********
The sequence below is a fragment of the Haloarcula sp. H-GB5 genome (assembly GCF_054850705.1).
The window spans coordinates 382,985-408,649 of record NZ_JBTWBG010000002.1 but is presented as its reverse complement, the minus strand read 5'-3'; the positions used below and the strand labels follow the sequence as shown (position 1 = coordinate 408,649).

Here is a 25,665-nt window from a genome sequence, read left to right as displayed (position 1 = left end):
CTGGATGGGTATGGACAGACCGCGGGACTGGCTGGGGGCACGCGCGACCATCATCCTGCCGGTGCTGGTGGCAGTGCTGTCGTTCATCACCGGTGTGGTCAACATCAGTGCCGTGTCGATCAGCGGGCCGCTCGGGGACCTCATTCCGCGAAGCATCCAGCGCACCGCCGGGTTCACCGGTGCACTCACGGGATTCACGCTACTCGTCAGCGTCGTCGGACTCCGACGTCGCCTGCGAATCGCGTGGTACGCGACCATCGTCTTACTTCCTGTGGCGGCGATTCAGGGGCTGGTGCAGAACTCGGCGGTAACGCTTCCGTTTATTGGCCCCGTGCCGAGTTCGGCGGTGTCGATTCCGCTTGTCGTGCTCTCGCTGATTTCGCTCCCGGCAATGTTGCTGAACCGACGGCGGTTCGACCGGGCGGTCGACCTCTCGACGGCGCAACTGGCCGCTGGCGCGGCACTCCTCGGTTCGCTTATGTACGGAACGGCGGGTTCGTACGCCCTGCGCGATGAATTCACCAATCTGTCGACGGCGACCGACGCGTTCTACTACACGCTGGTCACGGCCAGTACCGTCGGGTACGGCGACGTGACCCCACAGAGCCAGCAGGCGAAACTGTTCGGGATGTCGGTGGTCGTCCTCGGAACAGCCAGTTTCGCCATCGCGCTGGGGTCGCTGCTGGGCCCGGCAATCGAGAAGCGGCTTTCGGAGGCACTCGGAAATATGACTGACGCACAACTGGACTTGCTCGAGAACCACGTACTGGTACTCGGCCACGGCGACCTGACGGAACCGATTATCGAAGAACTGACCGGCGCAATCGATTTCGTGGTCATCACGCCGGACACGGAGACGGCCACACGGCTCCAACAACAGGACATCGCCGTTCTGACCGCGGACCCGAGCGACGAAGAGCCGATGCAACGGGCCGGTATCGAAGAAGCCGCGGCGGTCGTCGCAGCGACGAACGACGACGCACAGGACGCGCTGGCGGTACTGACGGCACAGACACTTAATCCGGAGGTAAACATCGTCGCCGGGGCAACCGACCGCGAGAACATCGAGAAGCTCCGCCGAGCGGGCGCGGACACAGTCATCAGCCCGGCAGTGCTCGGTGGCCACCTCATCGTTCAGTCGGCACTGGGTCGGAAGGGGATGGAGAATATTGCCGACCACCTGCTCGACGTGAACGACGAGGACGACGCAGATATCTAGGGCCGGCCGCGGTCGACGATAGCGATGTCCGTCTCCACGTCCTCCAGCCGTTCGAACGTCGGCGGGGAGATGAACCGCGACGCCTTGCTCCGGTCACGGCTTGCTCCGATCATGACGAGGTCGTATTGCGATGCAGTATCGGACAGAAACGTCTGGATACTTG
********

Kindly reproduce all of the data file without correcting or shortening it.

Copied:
The sequence below is a fragment of the Haloarcula sp. H-GB5 genome (assembly GCF_054850705.1).
The window spans coordinates 382,985-408,649 of record NZ_JBTWBG010000002.1 but is presented as its reverse complement, the minus strand read 5'-3'; the positions used below and the strand labels follow the sequence as shown (position 1 = coordinate 408,649).

Here is a 25,665-nt window from a genome sequence, read left to right as displayed (position 1 = left end):
CTGGATGGGTATGGACAGACCGCGGGACTGGCTGGGGGCACGCGCGACCATCATCCTGCCGGTGCTGGTGGCAGTGCTGTCGTTCATCACCGGTGTGGTCAACATCAGTGCCGTGTCGATCAGCGGGCCGCTCGGGGACCTCATTCCGCGAAGCATCCAGCGCACCGCCGGGTTCACCGGTGCACTCACGGGATTCACGCTACTCGTCAGCGTCGTCGGACTCCGACGTCGCCTGCGAATCGCGTGGTACGCGACCATCGTCTTACTTCCTGTGGCGGCGATTCAGGGGCTGGTGCAGAACTCGGCGGTAACGCTTCCGTTTATTGGCCCCGTGCCGAGTTCGGCGGTGTCGATTCCGCTTGTCGTGCTCTCGCTGATTTCGCTCCCGGCAATGTTGCTGAACCGACGGCGGTTCGACCGGGCGGTCGACCTCTCGACGGCGCAACTGGCCGCTGGCGCGGCACTCCTCGGTTCGCTTATGTACGGAACGGCGGGTTCGTACGCCCTGCGCGATGAATTCACCAATCTGTCGACGGCGACCGACGCGTTCTACTACACGCTGGTCACGGCCAGTACCGTCGGGTACGGCGACGTGACCCCACAGAGCCAGCAGGCGAAACTGTTCGGGATGTCGGTGGTCGTCCTCGGAACAGCCAGTTTCGCCATCGCGCTGGGGTCGCTGCTGGGCCCGGCAATCGAGAAGCGGCTTTCGGAGGCACTCGGAAATATGACTGACGCACAACTGGACTTGCTCGAGAACCACGTACTGGTACTCGGCCACGGCGACCTGACGGAACCGATTATCGAAGAACTGACCGGCGCAATCGATTTCGTGGTCATCACGCCGGACACGGAGACGGCCACACGGCTCCAACAACAGGACATCGCCGTTCTGACCGCGGACCCGAGCGACGAAGAGCCGATGCAACGGGCCGGTATCGAAGAAGCCGCGGCGGTCGTCGCAGCGACGAACGACGACGCACAGGACGCGCTGGCGGTACTGACGGCACAGACACTTAATCCGGAGGTAAACATCGTCGCCGGGGCAACCGACCGCGAGAACATCGAGAAGCTCCGCCGAGCGGGCGCGGACACAGTCATCAGCCCGGCAGTGCTCGGTGGCCACCTCATCGTTCAGTCGGCACTGGGTCGGAAGGGGATGGAGAATATTGCCGACCACCTGCTCGACGTGAACGACGAGGACGACGCAGATATCTAGGGCCGGCCGCGGTCGACGATAGCGATGTCCGTCTCCACGTCCTCCAGCCGTTCGAACGTCGGCGGGGAGATGAACCGCGACGCCTTGCTCCGGTCACGGCTTGCTCCGATCATGACGAGGTCGTATTGCGATGCAGTATCGGACAGAAACGTCTGGATACTTG